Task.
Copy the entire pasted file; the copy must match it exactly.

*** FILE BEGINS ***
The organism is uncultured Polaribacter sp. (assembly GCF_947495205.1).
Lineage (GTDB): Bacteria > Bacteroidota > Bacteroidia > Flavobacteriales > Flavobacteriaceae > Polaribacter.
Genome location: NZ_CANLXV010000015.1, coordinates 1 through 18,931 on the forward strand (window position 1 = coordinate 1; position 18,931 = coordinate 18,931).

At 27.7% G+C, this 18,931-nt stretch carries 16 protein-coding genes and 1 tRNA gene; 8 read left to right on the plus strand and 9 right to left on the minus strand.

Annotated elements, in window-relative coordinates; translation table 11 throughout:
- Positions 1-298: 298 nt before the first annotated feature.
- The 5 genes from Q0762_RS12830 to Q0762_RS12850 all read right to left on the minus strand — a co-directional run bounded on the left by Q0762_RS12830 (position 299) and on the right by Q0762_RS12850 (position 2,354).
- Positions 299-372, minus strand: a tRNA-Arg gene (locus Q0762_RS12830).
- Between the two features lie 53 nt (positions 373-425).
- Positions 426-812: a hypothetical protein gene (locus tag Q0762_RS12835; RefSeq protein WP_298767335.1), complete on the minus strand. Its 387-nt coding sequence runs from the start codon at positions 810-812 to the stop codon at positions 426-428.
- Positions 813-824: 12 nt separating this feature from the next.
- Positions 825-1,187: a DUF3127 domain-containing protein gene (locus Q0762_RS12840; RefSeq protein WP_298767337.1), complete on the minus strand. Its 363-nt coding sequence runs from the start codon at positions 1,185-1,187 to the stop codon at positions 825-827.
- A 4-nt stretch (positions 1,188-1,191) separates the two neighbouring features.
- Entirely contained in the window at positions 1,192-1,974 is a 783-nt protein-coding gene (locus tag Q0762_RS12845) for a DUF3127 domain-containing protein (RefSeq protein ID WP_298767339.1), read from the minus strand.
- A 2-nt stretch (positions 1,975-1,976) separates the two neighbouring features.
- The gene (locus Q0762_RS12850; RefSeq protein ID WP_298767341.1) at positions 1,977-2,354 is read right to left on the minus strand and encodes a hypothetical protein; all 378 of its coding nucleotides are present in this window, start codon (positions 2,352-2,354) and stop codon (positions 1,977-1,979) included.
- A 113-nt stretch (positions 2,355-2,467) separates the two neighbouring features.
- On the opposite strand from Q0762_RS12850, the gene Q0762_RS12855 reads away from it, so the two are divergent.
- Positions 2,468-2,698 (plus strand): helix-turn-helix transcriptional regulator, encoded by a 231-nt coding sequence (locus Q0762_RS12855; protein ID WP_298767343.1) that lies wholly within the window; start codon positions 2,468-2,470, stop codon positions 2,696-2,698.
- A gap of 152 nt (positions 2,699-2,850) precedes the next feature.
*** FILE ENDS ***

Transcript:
The organism is uncultured Polaribacter sp. (assembly GCF_947495205.1).
Lineage (GTDB): Bacteria > Bacteroidota > Bacteroidia > Flavobacteriales > Flavobacteriaceae > Polaribacter.
Genome location: NZ_CANLXV010000015.1, coordinates 1 through 18,931 on the forward strand (window position 1 = coordinate 1; position 18,931 = coordinate 18,931).

At 27.7% G+C, this 18,931-nt stretch carries 16 protein-coding genes and 1 tRNA gene; 8 read left to right on the plus strand and 9 right to left on the minus strand.

Annotated elements, in window-relative coordinates; translation table 11 throughout:
- Positions 1-298: 298 nt before the first annotated feature.
- The 5 genes from Q0762_RS12830 to Q0762_RS12850 all read right to left on the minus strand — a co-directional run bounded on the left by Q0762_RS12830 (position 299) and on the right by Q0762_RS12850 (position 2,354).
- Positions 299-372, minus strand: a tRNA-Arg gene (locus Q0762_RS12830).
- Between the two features lie 53 nt (positions 373-425).
- Positions 426-812: a hypothetical protein gene (locus tag Q0762_RS12835; RefSeq protein WP_298767335.1), complete on the minus strand. Its 387-nt coding sequence runs from the start codon at positions 810-812 to the stop codon at positions 426-428.
- Positions 813-824: 12 nt separating this feature from the next.
- Positions 825-1,187: a DUF3127 domain-containing protein gene (locus Q0762_RS12840; RefSeq protein WP_298767337.1), complete on the minus strand. Its 363-nt coding sequence runs from the start codon at positions 1,185-1,187 to the stop codon at positions 825-827.
- A 4-nt stretch (positions 1,188-1,191) separates the two neighbouring features.
- Entirely contained in the window at positions 1,192-1,974 is a 783-nt protein-coding gene (locus tag Q0762_RS12845) for a DUF3127 domain-containing protein (RefSeq protein ID WP_298767339.1), read from the minus strand.
- A 2-nt stretch (positions 1,975-1,976) separates the two neighbouring features.
- The gene (locus Q0762_RS12850; RefSeq protein ID WP_298767341.1) at positions 1,977-2,354 is read right to left on the minus strand and encodes a hypothetical protein; all 378 of its coding nucleotides are present in this window, start codon (positions 2,352-2,354) and stop codon (positions 1,977-1,979) included.
- A 113-nt stretch (positions 2,355-2,467) separates the two neighbouring features.
- On the opposite strand from Q0762_RS12850, the gene Q0762_RS12855 reads away from it, so the two are divergent.
- Positions 2,468-2,698 (plus strand): helix-turn-helix transcriptional regulator, encoded by a 231-nt coding sequence (locus Q0762_RS12855; protein ID WP_298767343.1) that lies wholly within the window; start codon positions 2,468-2,470, stop codon positions 2,696-2,698.
- A gap of 152 nt (positions 2,699-2,850) precedes the next feature.